The biomass industry has been put on the back foot yet again, forced to defend itself against another report refuting its claims that biomass is a renewable, carbon neutral solution to our climate change challenge.
Yes, it is just one more in a long line of negative reports and articles. But there has been a marked change in the industry in the last few years — it is no longer just letting the criticism wash over.
And in response to a Chatham House report Woody Biomass for Power and Heat: Impacts on the Global Climate assertions that biomass emits more carbon than most fossil fuels and that changes in forest carbon stock are not monitored, the industry has come back fighting.
On the day the Chatham House report was published, the UK’s renewable energy association (REA) was quick to refute many of the report’s claims, describing the report as “misleading”.
“We believe that the author has not fully reviewed, or ignored a significant amount of peer-reviewed science that underpins his conclusions”, the REA said.
In a letter to the UK’s Chancellor of the Exchequer Philip Hammond, the US Industrial Pellet Association (USIPA) said the report “contains numerous fallacies and subscribes to discredited claims from activist groups which are not founded in science and do not reflect scenarios in US forestry”.
US-based wood pellet consultancy Futuremetrics president William Strauss points to the “rigorous certification schemes that demand auditing” which prove biomass burn is not causing forests to be depleted or forest carbon stocks to be reduced. US forest carbon sequestration has increased by 13.6pc over the past 25 years, Strauss said.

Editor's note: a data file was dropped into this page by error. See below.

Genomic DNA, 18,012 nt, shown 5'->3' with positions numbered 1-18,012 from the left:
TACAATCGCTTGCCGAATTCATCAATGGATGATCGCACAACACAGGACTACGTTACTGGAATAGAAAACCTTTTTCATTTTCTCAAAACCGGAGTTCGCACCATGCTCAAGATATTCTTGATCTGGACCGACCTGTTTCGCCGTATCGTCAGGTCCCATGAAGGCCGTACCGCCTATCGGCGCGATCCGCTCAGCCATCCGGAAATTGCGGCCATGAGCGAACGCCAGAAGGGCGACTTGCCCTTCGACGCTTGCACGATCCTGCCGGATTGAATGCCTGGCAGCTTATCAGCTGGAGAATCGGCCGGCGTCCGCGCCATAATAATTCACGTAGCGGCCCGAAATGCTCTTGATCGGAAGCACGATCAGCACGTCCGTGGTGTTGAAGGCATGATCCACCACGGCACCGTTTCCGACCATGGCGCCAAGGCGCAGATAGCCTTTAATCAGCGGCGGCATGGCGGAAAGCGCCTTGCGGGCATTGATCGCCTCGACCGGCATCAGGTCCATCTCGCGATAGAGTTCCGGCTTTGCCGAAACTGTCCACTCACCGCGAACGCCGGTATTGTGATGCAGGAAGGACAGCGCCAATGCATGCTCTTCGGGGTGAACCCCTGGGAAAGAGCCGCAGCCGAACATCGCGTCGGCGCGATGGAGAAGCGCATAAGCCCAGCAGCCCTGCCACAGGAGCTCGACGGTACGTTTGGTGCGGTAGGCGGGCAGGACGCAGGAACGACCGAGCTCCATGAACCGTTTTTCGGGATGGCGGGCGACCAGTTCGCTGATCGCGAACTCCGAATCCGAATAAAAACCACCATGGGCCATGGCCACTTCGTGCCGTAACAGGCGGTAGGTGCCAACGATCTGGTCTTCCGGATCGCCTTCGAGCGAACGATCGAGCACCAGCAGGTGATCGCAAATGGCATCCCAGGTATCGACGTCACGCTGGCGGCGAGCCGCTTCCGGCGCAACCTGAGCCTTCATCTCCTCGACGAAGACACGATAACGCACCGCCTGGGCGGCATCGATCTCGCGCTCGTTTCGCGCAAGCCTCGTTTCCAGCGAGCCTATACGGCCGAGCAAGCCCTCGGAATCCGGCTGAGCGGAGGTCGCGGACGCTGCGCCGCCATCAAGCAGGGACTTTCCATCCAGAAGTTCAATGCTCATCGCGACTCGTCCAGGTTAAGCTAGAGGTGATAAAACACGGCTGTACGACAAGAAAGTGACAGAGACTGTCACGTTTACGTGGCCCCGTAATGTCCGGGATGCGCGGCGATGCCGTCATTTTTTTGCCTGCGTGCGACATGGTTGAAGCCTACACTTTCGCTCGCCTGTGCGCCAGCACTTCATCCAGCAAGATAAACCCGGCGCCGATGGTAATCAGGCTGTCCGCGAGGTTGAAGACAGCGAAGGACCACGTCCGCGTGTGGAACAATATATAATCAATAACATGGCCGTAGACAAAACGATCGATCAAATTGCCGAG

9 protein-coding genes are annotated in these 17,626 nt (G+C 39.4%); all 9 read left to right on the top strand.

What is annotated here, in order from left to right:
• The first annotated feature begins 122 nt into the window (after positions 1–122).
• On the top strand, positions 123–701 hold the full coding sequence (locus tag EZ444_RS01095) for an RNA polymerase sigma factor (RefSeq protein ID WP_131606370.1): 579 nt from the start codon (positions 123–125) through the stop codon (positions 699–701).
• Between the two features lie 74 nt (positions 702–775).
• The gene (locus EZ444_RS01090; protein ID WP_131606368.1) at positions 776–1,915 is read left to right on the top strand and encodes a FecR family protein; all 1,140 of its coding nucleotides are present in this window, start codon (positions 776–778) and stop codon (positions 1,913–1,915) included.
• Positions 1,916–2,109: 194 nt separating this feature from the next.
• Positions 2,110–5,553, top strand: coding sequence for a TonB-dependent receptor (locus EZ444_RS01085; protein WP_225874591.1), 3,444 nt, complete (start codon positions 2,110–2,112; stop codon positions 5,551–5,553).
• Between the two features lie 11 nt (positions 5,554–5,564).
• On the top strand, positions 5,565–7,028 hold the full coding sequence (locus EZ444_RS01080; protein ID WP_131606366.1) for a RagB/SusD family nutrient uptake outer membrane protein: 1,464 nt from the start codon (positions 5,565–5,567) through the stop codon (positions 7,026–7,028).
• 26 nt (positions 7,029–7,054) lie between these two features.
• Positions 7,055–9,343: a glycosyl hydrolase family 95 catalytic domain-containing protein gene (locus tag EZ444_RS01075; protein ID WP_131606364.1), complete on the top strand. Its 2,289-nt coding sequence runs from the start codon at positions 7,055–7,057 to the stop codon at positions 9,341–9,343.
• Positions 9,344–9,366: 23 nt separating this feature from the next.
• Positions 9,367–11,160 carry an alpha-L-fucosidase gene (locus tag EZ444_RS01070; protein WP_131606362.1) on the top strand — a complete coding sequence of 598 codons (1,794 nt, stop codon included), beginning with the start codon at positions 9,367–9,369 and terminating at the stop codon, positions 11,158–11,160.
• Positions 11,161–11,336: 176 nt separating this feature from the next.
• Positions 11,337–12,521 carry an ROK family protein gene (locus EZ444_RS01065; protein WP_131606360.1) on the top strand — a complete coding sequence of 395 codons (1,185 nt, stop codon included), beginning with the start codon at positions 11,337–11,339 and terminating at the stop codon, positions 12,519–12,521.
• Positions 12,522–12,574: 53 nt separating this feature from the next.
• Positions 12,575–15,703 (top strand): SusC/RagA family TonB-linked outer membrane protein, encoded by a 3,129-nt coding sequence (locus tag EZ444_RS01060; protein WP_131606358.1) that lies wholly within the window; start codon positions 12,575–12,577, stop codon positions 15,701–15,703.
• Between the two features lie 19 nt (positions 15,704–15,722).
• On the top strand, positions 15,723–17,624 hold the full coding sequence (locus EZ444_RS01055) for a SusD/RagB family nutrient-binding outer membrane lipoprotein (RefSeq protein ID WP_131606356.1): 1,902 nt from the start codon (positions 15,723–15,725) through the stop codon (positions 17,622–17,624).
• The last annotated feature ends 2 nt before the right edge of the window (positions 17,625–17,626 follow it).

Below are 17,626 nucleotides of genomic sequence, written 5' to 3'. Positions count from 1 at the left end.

And without mentioning the report directly UK utility Drax, the world’s largest user of wood pellets for energy production, released on its website on the same day The biomass carbon story, clearly explaining how burning biomass does not add carbon to the atmosphere, as long as at least the trees used are replaced.
The responses have many points in common — the writers are adamant that the biomass industry contributes to growing forests and sustainable forestry, carbon dioxide released by burning wood is recaptured by growing trees, and it is not economically viable to use whole trees for biomass that would otherwise be sold to other industries.
The industry is not only using words in the fight, but action too. The Sustainable Biomass Partnership (SBP) certification scheme is a joint industry effort which has been developed over the past few years to show the general public that biomass is sustainable, renewable, and reduces carbon emissions and they can prove it. But it does not seem to be enough.
But what does all this bad publicity mean for biomass? Does it really matter if these reports are published if they are as untrue as the industry claims?
The answer is it probably does. Governments all around the world are looking to tackle climate change and they are going to think twice about choosing a controversial technology that does not have wider public support, even if it does make sense on so many other levels. So it falls to the industry itself to get the message out there that biomass has a part to play in the global fight against climate change.